The five core missions of the Air Force have not changed since the Air Force became independent in 1947, but they have evolved, are now articulated as air and space superiority, global integrated intelligence and reconnaissance, rapid global mobility, global strike, command and control. The purpose of all of these core missions is to provide, what the Air Force states as, global vigilance, global reach, global power. Air superiority is "that degree of dominance in the air battle of one force over another which permits the conduct of operations by the former and its related land, sea and special operations forces at a given time and place without prohibitive interference by the opposing force". Offensive Counterair is defined as "offensive operations to destroy, disrupt, or neutralize enemy aircraft, launch platforms, their supporting structures and systems both before and after launch, but as close to their source as possible". OCA is the preferred method of countering air and missile threats since it attempts to defeat the enemy closer to its source and enjoys the initiative.
OCA comprises attack operations, sweep and suppression/destruction of enemy air defense. Defensive Counter air is defined as "all the defensive measures designed to detect, identify and destroy or negate enemy forces attempting to penetrate or attack through friendly airspace". A major goal of DCA operations, in concert with OCA operations, is to provide an area from which forces can operate, secure from air and missile threats; the DCA mission comprises both passive defense measures. Active defense is "the employment of limited offensive action and counterattacks to deny a contested area or position to the enemy", it includes both ballistic missile defense and air-breathing threat defense, encompasses point defense, area defense, high-value airborne asset defense. Passive defense is "measures taken to reduce the probability of and to minimize the effects of damage caused by hostile action without the intention of taking the initiative", it includes warning.
Concrete Portland cement concrete, is a composite material composed of fine and coarse aggregate bonded together with a fluid cement that hardens over time—most a lime-based cement binder, such as Portland cement, but sometimes with other hydraulic cements, such as a calcium aluminate cement. It is distinguished from other, non-cementitious types of concrete all binding some form of aggregate together, including asphalt concrete with a bitumen binder, used for road surfaces, polymer concretes that use polymers as a binder; when aggregate is mixed together with dry Portland cement and water, the mixture forms a fluid slurry, poured and molded into shape. The cement reacts chemically with the water and other ingredients to form a hard matrix that binds the materials together into a durable stone-like material that has many uses. Additives are included in the mixture to improve the physical properties of the wet mix or the finished material. Most concrete is poured with reinforcing materials embedded to provide tensile strength, yielding reinforced concrete.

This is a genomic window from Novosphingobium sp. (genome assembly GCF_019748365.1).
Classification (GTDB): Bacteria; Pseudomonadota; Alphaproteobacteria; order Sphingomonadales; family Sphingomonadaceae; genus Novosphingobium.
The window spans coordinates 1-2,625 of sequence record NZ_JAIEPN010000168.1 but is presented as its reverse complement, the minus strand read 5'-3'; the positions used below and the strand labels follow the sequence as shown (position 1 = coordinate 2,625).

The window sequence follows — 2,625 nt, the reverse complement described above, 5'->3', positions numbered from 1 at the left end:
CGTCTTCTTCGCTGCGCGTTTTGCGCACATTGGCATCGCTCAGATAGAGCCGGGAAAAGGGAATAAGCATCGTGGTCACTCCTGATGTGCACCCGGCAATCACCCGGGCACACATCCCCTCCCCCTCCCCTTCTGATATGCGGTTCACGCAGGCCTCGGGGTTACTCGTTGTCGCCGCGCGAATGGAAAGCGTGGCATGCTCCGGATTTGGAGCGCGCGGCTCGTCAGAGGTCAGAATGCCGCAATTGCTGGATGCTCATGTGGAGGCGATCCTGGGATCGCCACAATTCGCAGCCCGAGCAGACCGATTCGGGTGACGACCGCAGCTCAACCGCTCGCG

Famous concrete structures include the Panama Canal and the Roman Pantheon. The earliest large-scale users of concrete technology were the ancient Romans, concrete was used in the Roman Empire; the Colosseum in Rome was built of concrete, the concrete dome of the Pantheon is the world's largest unreinforced concrete dome. Today, large concrete structures are made with reinforced concrete. After the Roman Empire collapsed, use of concrete became rare until the technology was redeveloped in the mid-18th century. Worldwide, concrete has overtaken steel in tonnage of material used; the word concrete comes from the Latin word "concretus", the perfect passive participle of "concrescere", from "con-" and "crescere". Small-scale production of concrete-like materials was pioneered by the Nabatean traders who occupied and controlled a series of oases and developed a small empire in the regions of southern Syria and northern Jordan from the 4th century BC, they discovered the advantages of hydraulic lime, with some self-cementing properties, by 700 BC.